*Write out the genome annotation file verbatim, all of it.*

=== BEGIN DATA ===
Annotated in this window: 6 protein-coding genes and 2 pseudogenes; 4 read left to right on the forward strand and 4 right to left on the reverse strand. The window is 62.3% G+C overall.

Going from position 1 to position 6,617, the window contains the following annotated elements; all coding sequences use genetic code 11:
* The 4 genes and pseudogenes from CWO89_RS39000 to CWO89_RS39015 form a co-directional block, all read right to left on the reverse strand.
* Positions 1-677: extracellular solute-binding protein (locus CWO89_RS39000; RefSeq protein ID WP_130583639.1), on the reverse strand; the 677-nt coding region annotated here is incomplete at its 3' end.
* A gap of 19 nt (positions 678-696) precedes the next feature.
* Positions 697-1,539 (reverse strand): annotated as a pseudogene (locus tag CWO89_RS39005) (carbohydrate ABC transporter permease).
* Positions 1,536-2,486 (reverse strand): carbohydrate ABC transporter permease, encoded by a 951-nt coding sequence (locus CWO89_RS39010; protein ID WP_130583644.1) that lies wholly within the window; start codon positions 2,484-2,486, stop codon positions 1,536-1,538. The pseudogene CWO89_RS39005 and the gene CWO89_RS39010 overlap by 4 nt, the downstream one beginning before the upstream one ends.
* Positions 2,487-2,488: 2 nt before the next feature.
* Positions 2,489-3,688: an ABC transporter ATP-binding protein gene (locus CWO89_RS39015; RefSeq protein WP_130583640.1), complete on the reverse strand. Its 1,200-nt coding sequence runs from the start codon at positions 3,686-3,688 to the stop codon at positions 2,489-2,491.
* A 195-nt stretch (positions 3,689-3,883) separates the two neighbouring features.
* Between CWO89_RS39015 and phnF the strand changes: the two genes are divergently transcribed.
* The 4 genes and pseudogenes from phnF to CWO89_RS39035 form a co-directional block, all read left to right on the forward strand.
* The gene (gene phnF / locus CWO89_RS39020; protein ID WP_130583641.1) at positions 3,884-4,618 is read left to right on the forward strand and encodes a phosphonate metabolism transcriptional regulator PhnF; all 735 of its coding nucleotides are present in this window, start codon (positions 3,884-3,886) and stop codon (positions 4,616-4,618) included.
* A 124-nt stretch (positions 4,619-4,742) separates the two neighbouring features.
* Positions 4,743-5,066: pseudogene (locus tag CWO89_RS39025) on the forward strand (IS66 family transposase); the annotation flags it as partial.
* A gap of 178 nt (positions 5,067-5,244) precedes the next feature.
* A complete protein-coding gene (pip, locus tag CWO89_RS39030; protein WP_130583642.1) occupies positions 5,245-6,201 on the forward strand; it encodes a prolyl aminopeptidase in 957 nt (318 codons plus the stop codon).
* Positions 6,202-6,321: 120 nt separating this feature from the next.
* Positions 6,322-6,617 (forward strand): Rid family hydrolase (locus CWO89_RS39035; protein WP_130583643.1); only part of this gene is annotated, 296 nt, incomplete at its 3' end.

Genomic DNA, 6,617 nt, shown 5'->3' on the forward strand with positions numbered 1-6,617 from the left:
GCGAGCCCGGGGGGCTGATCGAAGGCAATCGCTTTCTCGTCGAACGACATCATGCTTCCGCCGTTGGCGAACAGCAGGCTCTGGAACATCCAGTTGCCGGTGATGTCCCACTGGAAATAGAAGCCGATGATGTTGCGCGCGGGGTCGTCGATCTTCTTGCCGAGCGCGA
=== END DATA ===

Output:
Annotated in this window: 6 protein-coding genes and 2 pseudogenes; 4 read left to right on the forward strand and 4 right to left on the reverse strand. The window is 62.3% G+C overall.

Going from position 1 to position 6,617, the window contains the following annotated elements; all coding sequences use genetic code 11:
* The 4 genes and pseudogenes from CWO89_RS39000 to CWO89_RS39015 form a co-directional block, all read right to left on the reverse strand.
* Positions 1-677: extracellular solute-binding protein (locus CWO89_RS39000; RefSeq protein ID WP_130583639.1), on the reverse strand; the 677-nt coding region annotated here is incomplete at its 3' end.
* A gap of 19 nt (positions 678-696) precedes the next feature.
* Positions 697-1,539 (reverse strand): annotated as a pseudogene (locus tag CWO89_RS39005) (carbohydrate ABC transporter permease).
* Positions 1,536-2,486 (reverse strand): carbohydrate ABC transporter permease, encoded by a 951-nt coding sequence (locus CWO89_RS39010; protein ID WP_130583644.1) that lies wholly within the window; start codon positions 2,484-2,486, stop codon positions 1,536-1,538. The pseudogene CWO89_RS39005 and the gene CWO89_RS39010 overlap by 4 nt, the downstream one beginning before the upstream one ends.
* Positions 2,487-2,488: 2 nt before the next feature.
* Positions 2,489-3,688: an ABC transporter ATP-binding protein gene (locus CWO89_RS39015; RefSeq protein WP_130583640.1), complete on the reverse strand. Its 1,200-nt coding sequence runs from the start codon at positions 3,686-3,688 to the stop codon at positions 2,489-2,491.
* A 195-nt stretch (positions 3,689-3,883) separates the two neighbouring features.
* Between CWO89_RS39015 and phnF the strand changes: the two genes are divergently transcribed.
* The 4 genes and pseudogenes from phnF to CWO89_RS39035 form a co-directional block, all read left to right on the forward strand.
* The gene (gene phnF / locus CWO89_RS39020; protein ID WP_130583641.1) at positions 3,884-4,618 is read left to right on the forward strand and encodes a phosphonate metabolism transcriptional regulator PhnF; all 735 of its coding nucleotides are present in this window, start codon (positions 3,884-3,886) and stop codon (positions 4,616-4,618) included.
* A 124-nt stretch (positions 4,619-4,742) separates the two neighbouring features.
* Positions 4,743-5,066: pseudogene (locus tag CWO89_RS39025) on the forward strand (IS66 family transposase); the annotation flags it as partial.
* A gap of 178 nt (positions 5,067-5,244) precedes the next feature.
* A complete protein-coding gene (pip, locus tag CWO89_RS39030; protein WP_130583642.1) occupies positions 5,245-6,201 on the forward strand; it encodes a prolyl aminopeptidase in 957 nt (318 codons plus the stop codon).
* Positions 6,202-6,321: 120 nt separating this feature from the next.
* Positions 6,322-6,617 (forward strand): Rid family hydrolase (locus CWO89_RS39035; protein WP_130583643.1); only part of this gene is annotated, 296 nt, incomplete at its 3' end.

Genomic DNA, 6,617 nt, shown 5'->3' on the forward strand with positions numbered 1-6,617 from the left:
GCGAGCCCGGGGGGCTGATCGAAGGCAATCGCTTTCTCGTCGAACGACATCATGCTTCCGCCGTTGGCGAACAGCAGGCTCTGGAACATCCAGTTGCCGGTGATGTCCCACTGGAAATAGAAGCCGATGATGTTGCGCGCGGGGTCGTCGATCTTCTTGCCGAGCGCGA